CBO Report Coverage: A Banquet of Advocacy

February 18th, 2014 · No Comments · health care reform, journalism

By Arthur Alpert

Last time out I acquainted you with one Albuquerque Journal recipe for dishing rightist advocacy. Editor/cooks using it print multiple opinions that coincide with management’s editorial agenda while excluding opinions (or stories) that conflict.

My example was the CBO report on Obamacare. Non-partisan experts said lots of Americans will choose to leave their jobs if they can get health insurance elsewhere.

The editors promptly published three syndicated columns (Milbank, Goldberg, Will) arguing that’s a bad thing.

They added an editorial that agreed.

And they failed to edit comic Argus Hamilton’s unfunny misstatement of the CBO conclusion.

Ah, but Journal editors aren’t short-order cooks, they produce entire banquets of advocacy. Ergo, it’s no surprise they’ve published one more rightist take on the CBO report which doubles as a jeremiad against Obamacare.

Nor is it disconcerting to catch the editors in the act of warring on Obamacare in the news pages. Again. Sad, yes, but not disconcerting.

I’ll deal with that last below, as dessert, but the main course is Charles Krauthammer’s essay in the Sunday, Feb. 16 edition. It’s worth reading and parsing, mostly for what it reveals about him.

Let’s stipulate, please, that he’s intelligent and a professional columnist, it being understood that neither intelligence nor professionalism is synonymous with rationality or getting things right.

In fact, as this essay clearly reveals, Krauthammer’s thinking is shaped by his deep pessimism about human nature.

Unlike former conservative George Will, a convert to laissez-faire idealism, Krauthammer remains an intellectual heir of Thomas Hobbes (1588-1679) whose “Leviathan” posits a brutish human nature that must be restrained by a social contract under which an absolute dictator rules.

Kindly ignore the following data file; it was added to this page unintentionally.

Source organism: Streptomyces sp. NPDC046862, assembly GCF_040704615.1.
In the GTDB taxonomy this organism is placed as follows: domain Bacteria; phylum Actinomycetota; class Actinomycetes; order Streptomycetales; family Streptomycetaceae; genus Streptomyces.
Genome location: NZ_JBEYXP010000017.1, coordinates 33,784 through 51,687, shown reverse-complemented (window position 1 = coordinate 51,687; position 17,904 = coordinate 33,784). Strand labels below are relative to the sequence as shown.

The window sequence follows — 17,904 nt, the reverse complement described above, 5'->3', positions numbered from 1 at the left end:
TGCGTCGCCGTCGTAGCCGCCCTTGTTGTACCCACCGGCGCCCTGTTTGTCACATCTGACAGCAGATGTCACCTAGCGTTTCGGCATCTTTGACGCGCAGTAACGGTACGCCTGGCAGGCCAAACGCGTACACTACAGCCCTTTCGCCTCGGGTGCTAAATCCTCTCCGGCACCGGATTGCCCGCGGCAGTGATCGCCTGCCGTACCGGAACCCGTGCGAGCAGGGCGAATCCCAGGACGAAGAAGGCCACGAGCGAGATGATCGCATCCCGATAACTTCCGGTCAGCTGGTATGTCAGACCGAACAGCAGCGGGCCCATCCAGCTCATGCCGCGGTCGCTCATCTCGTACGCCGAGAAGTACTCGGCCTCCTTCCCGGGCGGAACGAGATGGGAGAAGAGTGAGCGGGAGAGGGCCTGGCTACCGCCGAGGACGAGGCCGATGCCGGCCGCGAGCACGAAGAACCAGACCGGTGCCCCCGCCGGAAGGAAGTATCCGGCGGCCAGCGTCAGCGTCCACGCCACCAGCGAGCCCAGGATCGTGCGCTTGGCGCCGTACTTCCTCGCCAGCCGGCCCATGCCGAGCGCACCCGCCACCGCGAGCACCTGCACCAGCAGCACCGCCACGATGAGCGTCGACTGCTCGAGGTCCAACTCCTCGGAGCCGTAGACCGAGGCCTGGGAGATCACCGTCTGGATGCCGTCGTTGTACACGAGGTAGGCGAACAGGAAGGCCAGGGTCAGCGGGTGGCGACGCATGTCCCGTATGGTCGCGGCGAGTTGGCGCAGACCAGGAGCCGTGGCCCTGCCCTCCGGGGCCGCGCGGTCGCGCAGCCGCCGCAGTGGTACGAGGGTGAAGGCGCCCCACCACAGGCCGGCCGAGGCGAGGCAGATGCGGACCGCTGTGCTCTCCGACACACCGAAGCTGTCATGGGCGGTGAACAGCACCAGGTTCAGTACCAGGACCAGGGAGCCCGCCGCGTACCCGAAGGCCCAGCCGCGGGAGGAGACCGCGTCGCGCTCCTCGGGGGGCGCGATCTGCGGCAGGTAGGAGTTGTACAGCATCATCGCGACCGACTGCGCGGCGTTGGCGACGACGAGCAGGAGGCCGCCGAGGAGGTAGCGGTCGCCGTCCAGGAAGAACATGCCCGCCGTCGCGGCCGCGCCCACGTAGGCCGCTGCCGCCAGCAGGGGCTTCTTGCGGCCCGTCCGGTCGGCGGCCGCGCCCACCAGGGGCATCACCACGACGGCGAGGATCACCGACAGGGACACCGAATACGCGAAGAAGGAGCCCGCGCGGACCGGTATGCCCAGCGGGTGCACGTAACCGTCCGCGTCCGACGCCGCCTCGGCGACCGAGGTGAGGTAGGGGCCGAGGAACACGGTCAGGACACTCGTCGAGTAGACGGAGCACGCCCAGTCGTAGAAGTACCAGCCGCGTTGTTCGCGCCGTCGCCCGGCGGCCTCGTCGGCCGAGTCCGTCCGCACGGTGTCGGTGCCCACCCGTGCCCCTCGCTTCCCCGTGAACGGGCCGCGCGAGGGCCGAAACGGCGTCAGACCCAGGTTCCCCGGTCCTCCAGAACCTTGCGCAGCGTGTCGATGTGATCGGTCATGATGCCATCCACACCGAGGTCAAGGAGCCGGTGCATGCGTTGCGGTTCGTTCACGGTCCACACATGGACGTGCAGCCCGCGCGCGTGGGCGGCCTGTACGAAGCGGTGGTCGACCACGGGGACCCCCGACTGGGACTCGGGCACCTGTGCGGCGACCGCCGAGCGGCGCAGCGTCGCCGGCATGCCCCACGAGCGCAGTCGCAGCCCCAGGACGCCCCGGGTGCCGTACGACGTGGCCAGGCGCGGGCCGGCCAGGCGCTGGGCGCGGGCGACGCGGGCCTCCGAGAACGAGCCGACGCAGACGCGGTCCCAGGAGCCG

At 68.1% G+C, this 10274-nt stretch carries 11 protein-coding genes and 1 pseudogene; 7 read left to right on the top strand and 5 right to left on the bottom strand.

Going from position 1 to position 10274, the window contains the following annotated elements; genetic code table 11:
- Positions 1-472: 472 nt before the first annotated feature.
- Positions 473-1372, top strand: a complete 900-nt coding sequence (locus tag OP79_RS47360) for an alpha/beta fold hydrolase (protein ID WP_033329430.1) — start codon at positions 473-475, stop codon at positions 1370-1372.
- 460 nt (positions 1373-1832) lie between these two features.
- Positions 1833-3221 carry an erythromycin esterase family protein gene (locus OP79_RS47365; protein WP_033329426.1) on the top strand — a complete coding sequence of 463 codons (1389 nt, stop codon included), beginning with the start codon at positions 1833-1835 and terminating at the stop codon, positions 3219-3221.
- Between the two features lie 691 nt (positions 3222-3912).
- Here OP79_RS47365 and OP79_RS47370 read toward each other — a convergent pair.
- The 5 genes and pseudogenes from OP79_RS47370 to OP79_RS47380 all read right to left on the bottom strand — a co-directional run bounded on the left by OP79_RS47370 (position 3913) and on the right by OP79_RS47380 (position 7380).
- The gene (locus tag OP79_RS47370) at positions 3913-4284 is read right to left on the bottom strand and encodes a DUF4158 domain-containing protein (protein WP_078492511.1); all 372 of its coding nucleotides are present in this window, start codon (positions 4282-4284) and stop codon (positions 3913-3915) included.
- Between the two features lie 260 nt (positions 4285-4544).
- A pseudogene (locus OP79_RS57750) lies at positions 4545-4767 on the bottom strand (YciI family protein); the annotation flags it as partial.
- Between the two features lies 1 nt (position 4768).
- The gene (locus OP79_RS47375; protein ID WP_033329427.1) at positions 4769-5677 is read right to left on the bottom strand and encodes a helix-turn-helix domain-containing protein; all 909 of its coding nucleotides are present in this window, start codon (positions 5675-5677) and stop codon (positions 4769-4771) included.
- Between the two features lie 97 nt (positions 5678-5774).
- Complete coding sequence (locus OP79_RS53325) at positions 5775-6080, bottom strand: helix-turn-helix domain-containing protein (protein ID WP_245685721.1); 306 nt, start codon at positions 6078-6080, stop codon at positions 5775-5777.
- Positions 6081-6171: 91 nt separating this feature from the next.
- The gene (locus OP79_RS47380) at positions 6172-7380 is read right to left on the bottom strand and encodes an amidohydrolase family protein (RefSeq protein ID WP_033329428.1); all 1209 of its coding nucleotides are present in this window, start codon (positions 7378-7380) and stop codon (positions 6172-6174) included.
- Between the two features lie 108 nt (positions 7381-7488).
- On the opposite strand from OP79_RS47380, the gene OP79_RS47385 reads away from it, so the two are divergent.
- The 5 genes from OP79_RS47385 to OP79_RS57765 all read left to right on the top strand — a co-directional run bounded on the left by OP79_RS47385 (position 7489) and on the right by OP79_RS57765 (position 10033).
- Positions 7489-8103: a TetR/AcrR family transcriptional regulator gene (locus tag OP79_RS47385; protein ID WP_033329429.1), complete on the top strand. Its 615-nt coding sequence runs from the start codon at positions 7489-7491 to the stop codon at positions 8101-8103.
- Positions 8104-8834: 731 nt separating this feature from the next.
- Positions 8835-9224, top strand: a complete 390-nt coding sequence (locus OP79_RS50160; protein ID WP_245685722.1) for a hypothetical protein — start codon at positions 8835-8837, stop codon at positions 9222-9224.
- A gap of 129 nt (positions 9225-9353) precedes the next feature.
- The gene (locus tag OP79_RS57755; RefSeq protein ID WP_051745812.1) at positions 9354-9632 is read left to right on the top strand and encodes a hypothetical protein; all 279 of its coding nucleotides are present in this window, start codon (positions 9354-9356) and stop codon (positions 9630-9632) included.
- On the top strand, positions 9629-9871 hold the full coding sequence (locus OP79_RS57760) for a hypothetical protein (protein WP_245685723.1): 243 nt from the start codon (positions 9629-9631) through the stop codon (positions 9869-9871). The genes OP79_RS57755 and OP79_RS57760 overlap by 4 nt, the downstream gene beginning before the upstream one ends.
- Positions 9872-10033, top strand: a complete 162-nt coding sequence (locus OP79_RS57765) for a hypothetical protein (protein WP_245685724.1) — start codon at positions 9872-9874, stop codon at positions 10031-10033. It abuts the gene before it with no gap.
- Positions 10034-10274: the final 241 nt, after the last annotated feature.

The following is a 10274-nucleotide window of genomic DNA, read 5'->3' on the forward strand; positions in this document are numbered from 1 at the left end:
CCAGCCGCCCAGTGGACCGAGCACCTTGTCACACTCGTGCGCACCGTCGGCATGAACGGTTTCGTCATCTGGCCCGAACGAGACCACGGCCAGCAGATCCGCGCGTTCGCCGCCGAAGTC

The brutish part is the key. Understand Krauthammer’s despair about humanity and you may question his anguish over the “opportunity for idleness.” You may, in fact, smile at it.

Boo-hoo, nobody wants to work.

But to return to the Journal and Obamacare, we can now (having added Krauthammer’s essay) recap what the editors have perpetrated re the CBO report:

Four syndicated columns, one editorial (and a jokey falsehood) arguing that it’s a bad thing when Americans don’t have to stay at a job to keep health insurance.

Zero syndicated columns, zero editorials (and zero jokes) taking another tack.

Meanwhile, last week the Administration issued another report on Obamacare enrollment. Let’s compare three newspapers’ coverage.

Thursday, Feb. 13, the N.Y. Times ran this headline on Page One: “Over 1 Million Added to Rolls of Health Plan”.

The story opened:

“More than 1.1 million people signed up for health insurance through federal and state marketplaces in January, according to the government, and the number of young people enrolling increased faster than that of any other group.”

The same day it was the Washington Post’s top story under this rubric:

Health Insurance Enrollment on Target in January

This was the lead:

“For the first time since the federal and state health-insurance marketplaces opened early last fall, the number of people who signed up for coverage exceeded the government’s expectations for the month in January, bringing the overall total to about 3.3 million.”

Now, how did our statewide daily deal with the story? Well, the Journal didn’t spike it, that’s something.

No, the editors ran something on A10, the back page of the section.

This was the headline:

“Most starts lag in health law sign-ups”.


Well, the headline was based on the lead:

“Most states are still lagging when it comes to sign-ups under President Barack Obama’s health care law, but an Associated Press analysis of numbers reported Wednesday finds a number of high achievers getting ahead of the game.”

Did I mention that the Journal used an Associated Press piece from our old buddy, Ricardo Alonso-Zaldivar, and a collaborator, one Kevin Vineys?

Yes, and they relegated to the fifth paragraph what the Times and Post figured was the news.

The conclusion is inevitable.

Journal management uses the entire newspaper, not just the editorials (where the publisher’s druthers belong) but also the opinion columns and the “news” columns to editorialize.

Don’t fret, though. They’ll run a dissenting letter any day now.

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